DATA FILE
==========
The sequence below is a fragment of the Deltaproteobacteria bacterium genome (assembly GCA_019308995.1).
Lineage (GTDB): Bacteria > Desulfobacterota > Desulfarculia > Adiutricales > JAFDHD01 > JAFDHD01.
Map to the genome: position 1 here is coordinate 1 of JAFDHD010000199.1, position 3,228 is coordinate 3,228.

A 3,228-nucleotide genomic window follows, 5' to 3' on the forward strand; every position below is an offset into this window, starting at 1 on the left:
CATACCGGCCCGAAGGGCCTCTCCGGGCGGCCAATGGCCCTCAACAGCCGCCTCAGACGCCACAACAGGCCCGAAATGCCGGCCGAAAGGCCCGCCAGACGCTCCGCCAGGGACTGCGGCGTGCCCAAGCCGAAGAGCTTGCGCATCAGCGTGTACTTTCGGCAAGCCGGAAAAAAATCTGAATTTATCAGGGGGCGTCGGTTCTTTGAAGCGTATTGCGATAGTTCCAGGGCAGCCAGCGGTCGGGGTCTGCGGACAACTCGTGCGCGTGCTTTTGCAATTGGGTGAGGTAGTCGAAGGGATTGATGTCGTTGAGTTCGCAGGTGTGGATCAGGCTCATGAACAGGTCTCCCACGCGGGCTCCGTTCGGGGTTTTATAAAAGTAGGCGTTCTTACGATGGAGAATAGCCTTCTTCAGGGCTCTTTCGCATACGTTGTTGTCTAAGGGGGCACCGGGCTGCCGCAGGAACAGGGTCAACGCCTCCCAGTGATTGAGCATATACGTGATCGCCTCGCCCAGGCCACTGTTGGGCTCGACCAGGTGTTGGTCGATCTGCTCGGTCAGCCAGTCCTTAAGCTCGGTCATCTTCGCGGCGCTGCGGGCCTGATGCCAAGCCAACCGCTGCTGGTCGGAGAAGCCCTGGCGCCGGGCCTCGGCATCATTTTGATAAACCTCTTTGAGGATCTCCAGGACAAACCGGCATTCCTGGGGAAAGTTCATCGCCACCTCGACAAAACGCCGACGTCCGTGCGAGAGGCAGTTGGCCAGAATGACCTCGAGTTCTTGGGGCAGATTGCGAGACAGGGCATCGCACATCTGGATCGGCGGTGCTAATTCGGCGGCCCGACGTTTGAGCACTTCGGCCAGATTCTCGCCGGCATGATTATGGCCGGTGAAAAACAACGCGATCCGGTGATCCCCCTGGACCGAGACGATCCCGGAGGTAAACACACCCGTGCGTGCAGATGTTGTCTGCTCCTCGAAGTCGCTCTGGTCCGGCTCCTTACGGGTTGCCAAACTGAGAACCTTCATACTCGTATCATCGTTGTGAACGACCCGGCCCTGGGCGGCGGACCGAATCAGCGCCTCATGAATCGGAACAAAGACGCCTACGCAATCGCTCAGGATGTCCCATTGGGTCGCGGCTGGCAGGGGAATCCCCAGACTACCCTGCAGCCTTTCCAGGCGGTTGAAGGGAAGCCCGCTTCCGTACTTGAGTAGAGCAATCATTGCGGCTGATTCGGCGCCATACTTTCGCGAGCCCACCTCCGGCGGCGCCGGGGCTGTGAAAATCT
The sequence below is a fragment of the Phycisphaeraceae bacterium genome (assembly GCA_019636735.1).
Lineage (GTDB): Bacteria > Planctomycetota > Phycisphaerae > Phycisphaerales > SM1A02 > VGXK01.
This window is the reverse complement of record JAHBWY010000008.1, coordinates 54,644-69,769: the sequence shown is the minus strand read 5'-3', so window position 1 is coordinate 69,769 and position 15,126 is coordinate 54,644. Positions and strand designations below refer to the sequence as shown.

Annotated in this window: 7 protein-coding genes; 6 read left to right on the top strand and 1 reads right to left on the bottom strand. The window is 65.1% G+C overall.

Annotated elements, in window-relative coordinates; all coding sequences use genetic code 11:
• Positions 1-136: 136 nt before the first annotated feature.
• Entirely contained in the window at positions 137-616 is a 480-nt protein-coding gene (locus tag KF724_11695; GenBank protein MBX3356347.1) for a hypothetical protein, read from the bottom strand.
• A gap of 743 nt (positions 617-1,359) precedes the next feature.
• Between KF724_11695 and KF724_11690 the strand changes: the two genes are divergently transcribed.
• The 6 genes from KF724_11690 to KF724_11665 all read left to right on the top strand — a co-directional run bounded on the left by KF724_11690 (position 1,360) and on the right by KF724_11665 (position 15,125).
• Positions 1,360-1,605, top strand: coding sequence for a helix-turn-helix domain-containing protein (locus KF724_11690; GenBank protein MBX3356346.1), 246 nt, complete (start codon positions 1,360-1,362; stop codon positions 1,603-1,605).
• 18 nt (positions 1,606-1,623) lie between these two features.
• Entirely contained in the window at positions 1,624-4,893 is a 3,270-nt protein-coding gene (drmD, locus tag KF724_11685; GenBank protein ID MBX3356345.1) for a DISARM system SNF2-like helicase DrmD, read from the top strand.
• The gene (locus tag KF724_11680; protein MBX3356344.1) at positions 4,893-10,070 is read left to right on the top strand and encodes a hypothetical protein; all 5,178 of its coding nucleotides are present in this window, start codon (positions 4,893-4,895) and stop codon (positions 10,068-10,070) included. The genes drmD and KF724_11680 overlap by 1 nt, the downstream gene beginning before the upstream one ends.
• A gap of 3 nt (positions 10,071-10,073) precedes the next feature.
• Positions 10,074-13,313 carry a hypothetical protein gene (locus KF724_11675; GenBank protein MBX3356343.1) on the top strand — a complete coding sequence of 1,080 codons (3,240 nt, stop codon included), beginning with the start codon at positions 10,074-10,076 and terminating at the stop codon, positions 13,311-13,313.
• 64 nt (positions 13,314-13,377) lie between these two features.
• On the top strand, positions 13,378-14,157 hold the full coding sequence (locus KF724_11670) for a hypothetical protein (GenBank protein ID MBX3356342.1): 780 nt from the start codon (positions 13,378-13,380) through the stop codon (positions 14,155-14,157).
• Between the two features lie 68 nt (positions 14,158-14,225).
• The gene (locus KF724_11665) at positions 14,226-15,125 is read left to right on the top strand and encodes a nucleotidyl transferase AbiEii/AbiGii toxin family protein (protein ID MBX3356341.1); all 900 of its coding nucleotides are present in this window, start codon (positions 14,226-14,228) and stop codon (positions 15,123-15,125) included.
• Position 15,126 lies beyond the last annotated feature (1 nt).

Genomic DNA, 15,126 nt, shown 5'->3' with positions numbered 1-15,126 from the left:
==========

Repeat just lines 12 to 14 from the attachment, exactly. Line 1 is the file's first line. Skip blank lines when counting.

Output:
• Entirely contained in the window at positions 137-616 is a 480-nt protein-coding gene (locus tag KF724_11695; GenBank protein MBX3356347.1) for a hypothetical protein, read from the bottom strand.
• A gap of 743 nt (positions 617-1,359) precedes the next feature.
• Between KF724_11695 and KF724_11690 the strand changes: the two genes are divergently transcribed.